The second method you should override is the _content method. This method, as mentioned above, is responsible for rendering the widget according to its state information. This method should handle one arguments:


The argument will be a window handle to the content area of the widget. You should always layout your widget with the upper left corner as (0, 0), since the draw method is responsible for allocating any extra space needed for borders and captions.

If your widget doesn't support borders and/or captions you can do one of two things: override those methods (_border and _caption) to immediately return without doing anything, or override the draw method to exclude those calls. Typically, the former method of handling this would be preferred.

The third method you need to override is the _cursor method. This accepts the same window handle as the _content method. The default draw method will only call this method if it was called with a true active argument.

Neither of these two methods will need to allocate, refresh, or destroy window handles, just print the content. The windows will already be erased and initialised to specified foreground/background pairs, and those settings saved via the _save method. If at any time you need to reset the window handle's current cursor back to those settings you can call _restore:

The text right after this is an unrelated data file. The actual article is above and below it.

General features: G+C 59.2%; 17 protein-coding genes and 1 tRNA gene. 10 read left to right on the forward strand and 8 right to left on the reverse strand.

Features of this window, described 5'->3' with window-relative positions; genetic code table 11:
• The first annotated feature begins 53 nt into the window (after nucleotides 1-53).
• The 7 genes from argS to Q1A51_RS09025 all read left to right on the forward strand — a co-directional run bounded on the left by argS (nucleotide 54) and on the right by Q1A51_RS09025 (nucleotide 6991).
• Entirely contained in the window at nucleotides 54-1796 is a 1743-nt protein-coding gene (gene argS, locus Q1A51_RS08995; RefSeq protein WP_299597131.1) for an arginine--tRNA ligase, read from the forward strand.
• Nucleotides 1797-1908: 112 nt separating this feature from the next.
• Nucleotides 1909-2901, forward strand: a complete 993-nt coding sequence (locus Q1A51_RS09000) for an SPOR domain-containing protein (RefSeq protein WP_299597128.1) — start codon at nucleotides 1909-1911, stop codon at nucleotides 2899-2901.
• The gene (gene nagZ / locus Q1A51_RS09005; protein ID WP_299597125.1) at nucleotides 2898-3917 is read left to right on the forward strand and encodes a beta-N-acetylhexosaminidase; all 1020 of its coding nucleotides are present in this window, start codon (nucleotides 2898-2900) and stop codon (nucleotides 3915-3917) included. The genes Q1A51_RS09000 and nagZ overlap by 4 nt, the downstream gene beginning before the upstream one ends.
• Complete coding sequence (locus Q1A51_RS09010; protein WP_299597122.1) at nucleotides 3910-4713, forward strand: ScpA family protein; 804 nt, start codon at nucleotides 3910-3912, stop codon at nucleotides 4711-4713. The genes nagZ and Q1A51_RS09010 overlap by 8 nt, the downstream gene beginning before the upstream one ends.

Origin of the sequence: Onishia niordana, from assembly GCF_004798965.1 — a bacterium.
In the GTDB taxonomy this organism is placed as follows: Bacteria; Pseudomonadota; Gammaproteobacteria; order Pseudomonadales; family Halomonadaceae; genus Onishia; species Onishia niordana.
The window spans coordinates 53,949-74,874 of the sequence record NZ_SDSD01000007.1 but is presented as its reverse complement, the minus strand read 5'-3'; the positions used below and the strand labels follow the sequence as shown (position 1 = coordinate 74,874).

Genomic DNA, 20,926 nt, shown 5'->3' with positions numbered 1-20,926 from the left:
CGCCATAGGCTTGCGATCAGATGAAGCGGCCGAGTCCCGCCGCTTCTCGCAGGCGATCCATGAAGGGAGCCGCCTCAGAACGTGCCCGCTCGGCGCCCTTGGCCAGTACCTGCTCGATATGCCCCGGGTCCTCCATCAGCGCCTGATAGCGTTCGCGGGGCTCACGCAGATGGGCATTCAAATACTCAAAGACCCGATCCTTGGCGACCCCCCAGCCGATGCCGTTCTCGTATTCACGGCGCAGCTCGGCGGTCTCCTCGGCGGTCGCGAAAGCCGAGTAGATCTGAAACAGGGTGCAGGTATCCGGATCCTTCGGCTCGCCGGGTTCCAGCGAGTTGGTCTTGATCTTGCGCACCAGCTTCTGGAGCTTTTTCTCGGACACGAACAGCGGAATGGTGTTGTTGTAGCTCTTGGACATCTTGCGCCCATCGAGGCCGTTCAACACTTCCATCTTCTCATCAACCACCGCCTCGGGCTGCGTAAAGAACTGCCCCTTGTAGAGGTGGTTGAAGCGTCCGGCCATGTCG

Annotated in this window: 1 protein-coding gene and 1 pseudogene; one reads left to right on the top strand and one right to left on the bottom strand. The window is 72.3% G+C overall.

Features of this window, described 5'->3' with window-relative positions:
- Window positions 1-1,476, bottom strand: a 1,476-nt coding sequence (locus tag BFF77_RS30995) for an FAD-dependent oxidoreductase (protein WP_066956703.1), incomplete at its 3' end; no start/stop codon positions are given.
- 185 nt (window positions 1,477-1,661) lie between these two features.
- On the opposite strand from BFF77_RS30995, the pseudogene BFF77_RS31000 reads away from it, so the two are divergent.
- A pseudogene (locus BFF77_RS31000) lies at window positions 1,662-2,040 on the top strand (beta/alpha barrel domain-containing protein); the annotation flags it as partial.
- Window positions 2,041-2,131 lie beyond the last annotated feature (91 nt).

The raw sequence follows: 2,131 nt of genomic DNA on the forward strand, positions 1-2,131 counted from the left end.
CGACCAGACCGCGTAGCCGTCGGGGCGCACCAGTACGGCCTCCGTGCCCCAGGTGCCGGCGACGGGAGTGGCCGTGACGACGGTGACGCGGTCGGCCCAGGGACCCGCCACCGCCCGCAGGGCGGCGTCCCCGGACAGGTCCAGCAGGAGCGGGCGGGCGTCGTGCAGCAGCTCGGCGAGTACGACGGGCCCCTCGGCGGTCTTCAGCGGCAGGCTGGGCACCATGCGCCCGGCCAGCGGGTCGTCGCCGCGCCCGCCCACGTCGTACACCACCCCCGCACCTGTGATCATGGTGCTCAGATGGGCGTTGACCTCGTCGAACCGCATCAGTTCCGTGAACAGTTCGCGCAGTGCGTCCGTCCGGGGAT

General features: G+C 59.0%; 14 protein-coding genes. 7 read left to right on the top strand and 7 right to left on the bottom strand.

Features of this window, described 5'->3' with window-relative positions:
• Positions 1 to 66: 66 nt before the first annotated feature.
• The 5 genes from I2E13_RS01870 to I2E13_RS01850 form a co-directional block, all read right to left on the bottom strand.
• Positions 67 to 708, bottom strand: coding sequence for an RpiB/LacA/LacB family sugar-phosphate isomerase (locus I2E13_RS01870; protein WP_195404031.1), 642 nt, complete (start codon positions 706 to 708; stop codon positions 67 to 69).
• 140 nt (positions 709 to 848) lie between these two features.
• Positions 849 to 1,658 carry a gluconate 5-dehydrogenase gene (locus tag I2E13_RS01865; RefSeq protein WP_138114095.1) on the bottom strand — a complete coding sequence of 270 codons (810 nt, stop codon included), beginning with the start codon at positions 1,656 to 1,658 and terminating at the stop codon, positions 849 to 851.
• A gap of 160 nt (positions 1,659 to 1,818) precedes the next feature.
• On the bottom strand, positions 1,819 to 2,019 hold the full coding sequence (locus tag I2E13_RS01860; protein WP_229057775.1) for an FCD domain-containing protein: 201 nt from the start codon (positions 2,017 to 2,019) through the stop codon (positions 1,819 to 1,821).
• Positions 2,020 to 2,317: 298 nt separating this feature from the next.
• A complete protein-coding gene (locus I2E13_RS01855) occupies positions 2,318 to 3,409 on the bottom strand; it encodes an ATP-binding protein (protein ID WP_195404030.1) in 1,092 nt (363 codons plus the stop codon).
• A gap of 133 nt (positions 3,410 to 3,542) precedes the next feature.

In fact, in order to make the state of the window handle more predictable for descendent classes you should probably call _restore at the end of each of these methods.

The final method that should be overridden is the input_key method. This expects a single argument, that being the keystroke captured by the keyboard scanning function. It uses that value to update (if it's not rejected) the widget's state information. A rough skeleton for this function would be as follows:

  sub input_key {
    my $self = shift;
    my $key = shift;
    my $conf = $self->{CONF};
    # validate/update state information


That, in a nutshell, is all there is to creating a custom widget. For a working example which uses the structure noted above, look at the TextField or ButtonSet widgets. Both consist of nothing more than the routines listed above.


2001/07/07 -- First draft. 2002/11/01 -- Updated for reworked internals.


(c) 2001 Arthur Corliss (,

2002-11-14 perl v5.20.2